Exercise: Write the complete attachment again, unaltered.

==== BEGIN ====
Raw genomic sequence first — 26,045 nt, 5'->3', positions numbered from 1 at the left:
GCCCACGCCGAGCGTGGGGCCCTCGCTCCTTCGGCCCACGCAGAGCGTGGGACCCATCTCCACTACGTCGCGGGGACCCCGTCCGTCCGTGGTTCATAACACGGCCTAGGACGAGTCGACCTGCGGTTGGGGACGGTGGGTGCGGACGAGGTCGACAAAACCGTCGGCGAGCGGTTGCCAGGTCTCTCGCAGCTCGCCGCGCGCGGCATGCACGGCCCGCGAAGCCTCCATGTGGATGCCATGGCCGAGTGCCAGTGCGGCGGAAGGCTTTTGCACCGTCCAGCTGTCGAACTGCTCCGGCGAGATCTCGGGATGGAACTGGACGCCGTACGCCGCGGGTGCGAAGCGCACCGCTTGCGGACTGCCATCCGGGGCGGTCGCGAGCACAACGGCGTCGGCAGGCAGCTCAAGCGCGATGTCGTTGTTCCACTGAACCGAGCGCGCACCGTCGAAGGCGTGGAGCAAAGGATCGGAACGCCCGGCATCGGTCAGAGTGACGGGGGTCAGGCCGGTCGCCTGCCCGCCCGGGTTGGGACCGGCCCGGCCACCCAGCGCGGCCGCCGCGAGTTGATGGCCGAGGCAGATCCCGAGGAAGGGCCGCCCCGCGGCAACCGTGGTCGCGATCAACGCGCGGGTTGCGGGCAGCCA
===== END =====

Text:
Raw genomic sequence first — 26,045 nt, 5'->3', positions numbered from 1 at the left:
GCCCACGCCGAGCGTGGGGCCCTCGCTCCTTCGGCCCACGCAGAGCGTGGGACCCATCTCCACTACGTCGCGGGGACCCCGTCCGTCCGTGGTTCATAACACGGCCTAGGACGAGTCGACCTGCGGTTGGGGACGGTGGGTGCGGACGAGGTCGACAAAACCGTCGGCGAGCGGTTGCCAGGTCTCTCGCAGCTCGCCGCGCGCGGCATGCACGGCCCGCGAAGCCTCCATGTGGATGCCATGGCCGAGTGCCAGTGCGGCGGAAGGCTTTTGCACCGTCCAGCTGTCGAACTGCTCCGGCGAGATCTCGGGATGGAACTGGACGCCGTACGCCGCGGGTGCGAAGCGCACCGCTTGCGGACTGCCATCCGGGGCGGTCGCGAGCACAACGGCGTCGGCAGGCAGCTCAAGCGCGATGTCGTTGTTCCACTGAACCGAGCGCGCACCGTCGAAGGCGTGGAGCAAAGGATCGGAACGCCCGGCATCGGTCAGAGTGACGGGGGTCAGGCCGGTCGCCTGCCCGCCCGGGTTGGGACCGGCCCGGCCACCCAGCGCGGCCGCCGCGAGTTGATGGCCGAGGCAGATCCCGAGGAAGGGCCGCCCCGCGGCAACCGTGGTCGCGATCAACGCGCGGGTTGCGGGCAGCCA